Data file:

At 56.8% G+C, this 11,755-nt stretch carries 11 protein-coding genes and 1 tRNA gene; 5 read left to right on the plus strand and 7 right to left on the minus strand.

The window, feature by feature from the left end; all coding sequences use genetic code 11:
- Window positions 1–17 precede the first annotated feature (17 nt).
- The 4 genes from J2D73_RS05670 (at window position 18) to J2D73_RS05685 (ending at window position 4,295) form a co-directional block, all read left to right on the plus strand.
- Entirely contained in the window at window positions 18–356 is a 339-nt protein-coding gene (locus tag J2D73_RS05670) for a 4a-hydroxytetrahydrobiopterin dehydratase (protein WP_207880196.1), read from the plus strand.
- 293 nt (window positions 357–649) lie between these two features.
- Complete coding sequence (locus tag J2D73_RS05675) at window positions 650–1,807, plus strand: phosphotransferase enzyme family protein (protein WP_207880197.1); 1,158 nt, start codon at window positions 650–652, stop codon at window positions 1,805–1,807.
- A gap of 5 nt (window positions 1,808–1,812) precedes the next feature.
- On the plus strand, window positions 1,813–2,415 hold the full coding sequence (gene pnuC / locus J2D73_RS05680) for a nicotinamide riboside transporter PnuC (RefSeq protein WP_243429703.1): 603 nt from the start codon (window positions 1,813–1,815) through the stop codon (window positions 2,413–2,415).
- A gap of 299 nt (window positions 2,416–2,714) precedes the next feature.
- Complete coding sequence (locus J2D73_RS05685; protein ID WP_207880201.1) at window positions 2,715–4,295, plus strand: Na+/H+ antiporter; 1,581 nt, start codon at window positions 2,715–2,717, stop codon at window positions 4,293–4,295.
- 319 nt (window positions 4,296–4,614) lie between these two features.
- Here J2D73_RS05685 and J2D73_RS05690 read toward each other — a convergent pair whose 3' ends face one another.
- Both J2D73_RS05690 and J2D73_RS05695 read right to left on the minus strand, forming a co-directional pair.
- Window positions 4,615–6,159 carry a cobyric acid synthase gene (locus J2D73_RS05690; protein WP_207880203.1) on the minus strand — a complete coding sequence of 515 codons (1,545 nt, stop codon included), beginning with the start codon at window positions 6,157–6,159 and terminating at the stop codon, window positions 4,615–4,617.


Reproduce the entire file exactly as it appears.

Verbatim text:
At 56.8% G+C, this 11,755-nt stretch carries 11 protein-coding genes and 1 tRNA gene; 5 read left to right on the plus strand and 7 right to left on the minus strand.

The window, feature by feature from the left end; all coding sequences use genetic code 11:
- Window positions 1–17 precede the first annotated feature (17 nt).
- The 4 genes from J2D73_RS05670 (at window position 18) to J2D73_RS05685 (ending at window position 4,295) form a co-directional block, all read left to right on the plus strand.
- Entirely contained in the window at window positions 18–356 is a 339-nt protein-coding gene (locus tag J2D73_RS05670) for a 4a-hydroxytetrahydrobiopterin dehydratase (protein WP_207880196.1), read from the plus strand.
- 293 nt (window positions 357–649) lie between these two features.
- Complete coding sequence (locus tag J2D73_RS05675) at window positions 650–1,807, plus strand: phosphotransferase enzyme family protein (protein WP_207880197.1); 1,158 nt, start codon at window positions 650–652, stop codon at window positions 1,805–1,807.
- A gap of 5 nt (window positions 1,808–1,812) precedes the next feature.
- On the plus strand, window positions 1,813–2,415 hold the full coding sequence (gene pnuC / locus J2D73_RS05680) for a nicotinamide riboside transporter PnuC (RefSeq protein WP_243429703.1): 603 nt from the start codon (window positions 1,813–1,815) through the stop codon (window positions 2,413–2,415).
- A gap of 299 nt (window positions 2,416–2,714) precedes the next feature.
- Complete coding sequence (locus J2D73_RS05685; protein ID WP_207880201.1) at window positions 2,715–4,295, plus strand: Na+/H+ antiporter; 1,581 nt, start codon at window positions 2,715–2,717, stop codon at window positions 4,293–4,295.
- 319 nt (window positions 4,296–4,614) lie between these two features.
- Here J2D73_RS05685 and J2D73_RS05690 read toward each other — a convergent pair whose 3' ends face one another.
- Both J2D73_RS05690 and J2D73_RS05695 read right to left on the minus strand, forming a co-directional pair.
- Window positions 4,615–6,159 carry a cobyric acid synthase gene (locus J2D73_RS05690; protein WP_207880203.1) on the minus strand — a complete coding sequence of 515 codons (1,545 nt, stop codon included), beginning with the start codon at window positions 6,157–6,159 and terminating at the stop codon, window positions 4,615–4,617.